Dear Robin Williams

A piece from here, edited by my friend Charles.


by Sam A.

Writer, Editor

What can I say? I cried when I heard about you. Mainly for you, or mainly for me? I’ve struggled with suicidal ideations in the past. I came close twice, and that pain is still with me as is the decision to stay and not hurt my family. I’m sure you had the same feeling because you were such a loving person.  From what people have reported in the past and what we all saw in your movies, you had depression.  

I wonder if you had trouble believing it, or if the pain was so much that you just couldn’t take it anymore.

I’m sorry. I’m watching a Joseph Campbell video, and that drives me to the Campbell Foundation’s YouTube  page. I want to know what he says about pain, intense, searing pain that makes you want to kill yourself, but I’m also scared. What I see is that the transition to adulthood is marked by trials.

Immediately I put on The God of Angel Armies by Chris Tomlin. I’m not ready for that video  yet. What I think about my trial is that I survived. Did I triumph?

I almost killed myself…


Once like you, by tying my beloved scarf around my neck.

But….man, it hurt so much, physically. And my thoughts of my family and my best friend came rushing into me. Plus, I didn’t want my mom to find me like that, while she was making us lunch.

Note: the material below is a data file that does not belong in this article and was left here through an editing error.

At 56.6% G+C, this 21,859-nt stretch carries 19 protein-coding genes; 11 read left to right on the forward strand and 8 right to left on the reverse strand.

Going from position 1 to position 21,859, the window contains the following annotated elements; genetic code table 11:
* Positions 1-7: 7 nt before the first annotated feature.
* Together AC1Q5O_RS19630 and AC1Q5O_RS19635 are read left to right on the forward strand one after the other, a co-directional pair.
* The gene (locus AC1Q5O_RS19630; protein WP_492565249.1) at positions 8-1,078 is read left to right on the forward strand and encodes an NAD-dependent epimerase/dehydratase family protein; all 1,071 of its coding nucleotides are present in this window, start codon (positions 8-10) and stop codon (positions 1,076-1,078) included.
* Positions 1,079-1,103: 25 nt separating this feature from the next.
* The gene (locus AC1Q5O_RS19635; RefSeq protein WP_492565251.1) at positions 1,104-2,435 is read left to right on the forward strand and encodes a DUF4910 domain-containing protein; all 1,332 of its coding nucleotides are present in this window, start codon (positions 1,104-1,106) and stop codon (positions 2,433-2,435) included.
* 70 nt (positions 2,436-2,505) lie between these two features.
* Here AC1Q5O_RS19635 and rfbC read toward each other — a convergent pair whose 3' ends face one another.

It was a trial if I failed that trial it would have meant death.

 And did I win? I don’t know. I think of Frodo from the Lord of the Rings saga. How he’s still got the wound that the Nazgul inflicted on him with his psychic sword. How it’s invisible, but still hurts…that’s me.

It still hurts

 I have trans* friends who’ve struggled with suicidal thoughts.

It’s so complicated, isn’t it? It is never just one issue, it is more like a whole-body hurting. It has changed me.

Like you, I’m more compassionate to people in need. I stop and listen. I tell them, order them, that they are LOVED and that I will miss them. It is because we relate to one another and find comfort and solace while walking through the pain, suffering, and every day problems.

The results are not a weekly or monthly report of people who were saved by talking, writing, and sharing/expresing pain. The results are in the kid in the hallway no longer scared of that bully. The results are in the choice to put down the bottle or the drug and find help insted of slowly committing suicide. The results are in that one boy or girl you either knew as a friend or only as a stranger on the street. Did you make them smile, laugh, relate to them about how you have been in their same shoes? It could have meant the difference between life or death.

There is no gurantee that what we said helped them or that one word made the difference a noose, a raxorblade, a pill, a drug, a drink…but when you see that one person smile again in a new life they never would have had…without your help…without your ROCK BOTTOM message…and the promise of hope.

 I have been there too. It’s kind of selfish of me.

I don’t want my friends to hurt themselves because I want them in my life, no matter how painful it is for the other person.

 I don’t have a moral stance against taking your life either, because I’ve been there.

Genie … you are indeed free.

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